October 28, 2021

Volume XI, Number 301

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OFCCP Releases Guidance on Executive Order Limiting Contractors’ Anti-Discrimination Trainings

Quick Hit:

The U.S. Department of Labor’s Office of Federal Contract Compliance Programs (“OFCCP”) has issued guidance on President Trump’s September 22, 2020 “Executive Order on Combatting Race and Sex Stereotyping” (the “Order”) which restricts the concepts which contractors may include in anti-discrimination and diversity trainings provided to their employees.  Though much of the publication summarizes key provisions of the Order, two key components provide important guidance:  (1) although the Order’s prohibitions will only apply directly to contractors with contracts executed after November 21, 2020, OFCCP warns including the prohibited concepts in trainings may also violate the non-discrimination obligations found in Executive Order 11246 which apply to all federal contractors; and (2) OFCCP does not view the Order as barring all forms of unconscious bias or implicit bias trainings.

Key Takeaways:

Whether or not federal contractors are parties to contracts entered into after November 21, 2020, all contractors need to be aware of the restrictions contained in the Order, particularly given the hotline OFCCP established last week to receive complaints about trainings that violate the Order.  Contractors should also review the Order carefully to understand its precise parameters as they assess whether to enter into new contracts with the federal government.  Contractors may determine that they can continue their existing training programs and comply with the letter of the Order.  For example, as OFCCP has recognized, contractors can continue to provide their unconscious bias and similar trainings, provided they do not teach that a particular race or sex is “inherently racist, sexist, or oppressive.”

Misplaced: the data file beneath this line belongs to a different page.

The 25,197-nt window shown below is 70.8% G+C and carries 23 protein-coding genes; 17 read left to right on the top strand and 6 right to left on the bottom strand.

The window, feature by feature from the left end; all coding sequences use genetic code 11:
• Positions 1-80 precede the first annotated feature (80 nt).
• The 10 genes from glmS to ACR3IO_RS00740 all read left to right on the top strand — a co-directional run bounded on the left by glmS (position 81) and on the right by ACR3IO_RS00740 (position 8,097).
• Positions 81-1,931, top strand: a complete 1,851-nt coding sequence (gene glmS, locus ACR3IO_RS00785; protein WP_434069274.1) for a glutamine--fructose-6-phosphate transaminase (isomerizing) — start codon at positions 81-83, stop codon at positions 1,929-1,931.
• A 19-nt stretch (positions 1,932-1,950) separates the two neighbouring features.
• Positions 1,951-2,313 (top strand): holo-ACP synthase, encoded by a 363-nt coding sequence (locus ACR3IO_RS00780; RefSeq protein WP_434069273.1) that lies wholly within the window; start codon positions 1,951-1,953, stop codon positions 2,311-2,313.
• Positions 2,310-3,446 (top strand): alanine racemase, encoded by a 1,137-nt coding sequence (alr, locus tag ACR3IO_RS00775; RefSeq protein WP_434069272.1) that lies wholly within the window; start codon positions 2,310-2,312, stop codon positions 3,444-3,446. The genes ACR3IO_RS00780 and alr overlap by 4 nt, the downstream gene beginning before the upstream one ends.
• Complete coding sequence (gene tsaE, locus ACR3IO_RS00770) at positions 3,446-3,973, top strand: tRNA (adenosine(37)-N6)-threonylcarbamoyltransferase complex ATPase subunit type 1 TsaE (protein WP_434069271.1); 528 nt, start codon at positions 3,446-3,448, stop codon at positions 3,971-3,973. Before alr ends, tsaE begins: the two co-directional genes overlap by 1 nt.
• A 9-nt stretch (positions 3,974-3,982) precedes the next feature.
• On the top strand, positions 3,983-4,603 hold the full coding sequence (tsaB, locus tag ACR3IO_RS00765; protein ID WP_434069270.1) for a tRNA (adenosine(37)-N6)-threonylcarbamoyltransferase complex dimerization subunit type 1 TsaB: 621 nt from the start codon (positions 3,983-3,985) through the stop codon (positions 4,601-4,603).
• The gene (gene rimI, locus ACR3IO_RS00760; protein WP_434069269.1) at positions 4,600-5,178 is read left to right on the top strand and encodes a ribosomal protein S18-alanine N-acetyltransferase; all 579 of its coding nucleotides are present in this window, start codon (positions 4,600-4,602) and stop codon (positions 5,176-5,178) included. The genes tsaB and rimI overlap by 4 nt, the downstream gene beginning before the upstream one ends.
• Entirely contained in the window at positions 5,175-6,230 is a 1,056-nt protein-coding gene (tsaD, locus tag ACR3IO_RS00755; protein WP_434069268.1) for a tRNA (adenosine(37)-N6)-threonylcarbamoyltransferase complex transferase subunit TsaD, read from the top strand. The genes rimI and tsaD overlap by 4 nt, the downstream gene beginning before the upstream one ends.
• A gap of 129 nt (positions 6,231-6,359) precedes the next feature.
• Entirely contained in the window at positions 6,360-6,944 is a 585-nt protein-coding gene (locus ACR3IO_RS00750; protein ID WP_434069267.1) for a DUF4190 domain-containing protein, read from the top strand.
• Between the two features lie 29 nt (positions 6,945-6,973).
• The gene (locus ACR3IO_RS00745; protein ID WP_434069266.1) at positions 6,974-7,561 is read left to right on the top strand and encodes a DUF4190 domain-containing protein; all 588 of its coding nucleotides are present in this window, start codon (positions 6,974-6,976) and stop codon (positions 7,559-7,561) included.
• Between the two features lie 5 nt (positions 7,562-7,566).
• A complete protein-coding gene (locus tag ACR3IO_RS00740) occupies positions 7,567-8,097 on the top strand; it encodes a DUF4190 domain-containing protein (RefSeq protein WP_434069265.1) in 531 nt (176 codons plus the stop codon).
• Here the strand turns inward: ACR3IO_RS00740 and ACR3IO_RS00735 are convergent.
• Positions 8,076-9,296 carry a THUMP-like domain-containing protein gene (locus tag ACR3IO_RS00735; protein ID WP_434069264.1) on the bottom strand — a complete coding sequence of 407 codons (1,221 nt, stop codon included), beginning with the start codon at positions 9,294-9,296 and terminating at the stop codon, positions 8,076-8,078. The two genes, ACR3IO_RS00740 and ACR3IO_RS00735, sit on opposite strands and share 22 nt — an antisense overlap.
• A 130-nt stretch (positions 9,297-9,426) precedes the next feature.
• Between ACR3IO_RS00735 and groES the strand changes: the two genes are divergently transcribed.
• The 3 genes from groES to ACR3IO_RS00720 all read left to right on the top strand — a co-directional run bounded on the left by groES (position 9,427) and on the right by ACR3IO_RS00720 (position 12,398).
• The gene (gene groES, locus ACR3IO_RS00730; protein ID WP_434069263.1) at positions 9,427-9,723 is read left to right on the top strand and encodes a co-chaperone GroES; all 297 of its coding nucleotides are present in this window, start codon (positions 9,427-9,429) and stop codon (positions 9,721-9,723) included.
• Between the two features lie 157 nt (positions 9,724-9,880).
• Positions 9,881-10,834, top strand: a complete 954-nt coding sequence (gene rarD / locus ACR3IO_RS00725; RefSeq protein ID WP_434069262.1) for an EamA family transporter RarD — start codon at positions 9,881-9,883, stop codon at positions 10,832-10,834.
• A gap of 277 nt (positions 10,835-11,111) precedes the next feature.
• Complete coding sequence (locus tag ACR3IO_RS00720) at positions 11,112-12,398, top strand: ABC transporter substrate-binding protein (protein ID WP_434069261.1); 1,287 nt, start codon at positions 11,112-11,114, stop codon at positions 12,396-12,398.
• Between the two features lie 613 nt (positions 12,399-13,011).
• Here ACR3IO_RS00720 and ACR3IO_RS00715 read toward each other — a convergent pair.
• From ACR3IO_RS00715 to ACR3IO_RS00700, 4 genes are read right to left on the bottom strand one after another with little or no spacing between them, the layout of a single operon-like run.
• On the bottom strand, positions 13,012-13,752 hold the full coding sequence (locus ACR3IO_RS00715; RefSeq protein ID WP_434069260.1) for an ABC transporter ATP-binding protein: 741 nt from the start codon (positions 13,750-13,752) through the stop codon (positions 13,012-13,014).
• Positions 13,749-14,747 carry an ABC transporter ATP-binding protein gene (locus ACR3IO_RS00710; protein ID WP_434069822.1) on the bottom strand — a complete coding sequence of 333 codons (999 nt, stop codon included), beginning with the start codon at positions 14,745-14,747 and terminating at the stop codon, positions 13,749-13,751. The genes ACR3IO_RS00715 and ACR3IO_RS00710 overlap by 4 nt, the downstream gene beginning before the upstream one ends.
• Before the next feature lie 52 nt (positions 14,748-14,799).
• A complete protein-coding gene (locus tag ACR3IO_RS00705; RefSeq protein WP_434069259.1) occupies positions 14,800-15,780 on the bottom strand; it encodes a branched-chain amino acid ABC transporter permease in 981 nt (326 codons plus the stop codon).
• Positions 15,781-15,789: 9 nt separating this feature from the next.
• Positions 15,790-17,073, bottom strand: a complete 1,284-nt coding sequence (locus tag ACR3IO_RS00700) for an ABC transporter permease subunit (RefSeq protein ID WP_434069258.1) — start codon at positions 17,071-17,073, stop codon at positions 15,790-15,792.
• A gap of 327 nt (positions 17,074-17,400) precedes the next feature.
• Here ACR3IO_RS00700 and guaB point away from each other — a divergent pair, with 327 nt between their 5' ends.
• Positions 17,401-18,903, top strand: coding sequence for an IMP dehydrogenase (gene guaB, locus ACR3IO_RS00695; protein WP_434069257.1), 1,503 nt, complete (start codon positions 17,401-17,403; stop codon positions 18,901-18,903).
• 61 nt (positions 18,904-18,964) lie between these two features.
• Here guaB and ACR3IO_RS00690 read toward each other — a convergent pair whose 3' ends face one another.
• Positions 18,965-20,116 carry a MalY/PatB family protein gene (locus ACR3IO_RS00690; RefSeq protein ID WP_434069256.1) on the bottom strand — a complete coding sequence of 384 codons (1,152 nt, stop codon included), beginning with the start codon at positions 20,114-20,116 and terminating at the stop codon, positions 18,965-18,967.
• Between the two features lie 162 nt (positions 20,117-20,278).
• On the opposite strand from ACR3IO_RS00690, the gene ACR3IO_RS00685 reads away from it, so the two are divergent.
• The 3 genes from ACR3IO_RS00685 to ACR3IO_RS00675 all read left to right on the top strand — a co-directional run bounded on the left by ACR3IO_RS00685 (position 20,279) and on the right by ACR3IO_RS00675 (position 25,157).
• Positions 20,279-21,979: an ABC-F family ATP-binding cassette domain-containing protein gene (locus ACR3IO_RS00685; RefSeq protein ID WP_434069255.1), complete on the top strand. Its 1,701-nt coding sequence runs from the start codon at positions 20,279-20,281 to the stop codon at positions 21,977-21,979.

Contractors should also be aware that the Order, and OFCCP’s actions in response to it, reflect a growing focus on race discrimination of any kind, as opposed to only discrimination against traditionally disadvantaged groups.  Contractors must be aware that some efforts at increasing diversity and inclusion can be viewed as discrimination against white employees and that while OFCCP may not have been as focused on such issues in the past it clearly is now.  Indeed, recent press reports indicate OFCCP has initiated investigations of government contractors in response to their announced efforts to increase minority representation in their employee ranks.

More Detail:

As we previously reported, the Order, among other things, requires new federal government contracts to include a clause prohibiting federal contractors from including certain concepts in diversity and awareness trainings – including certain concepts that may appear in unconscious bias and societal privilege trainings.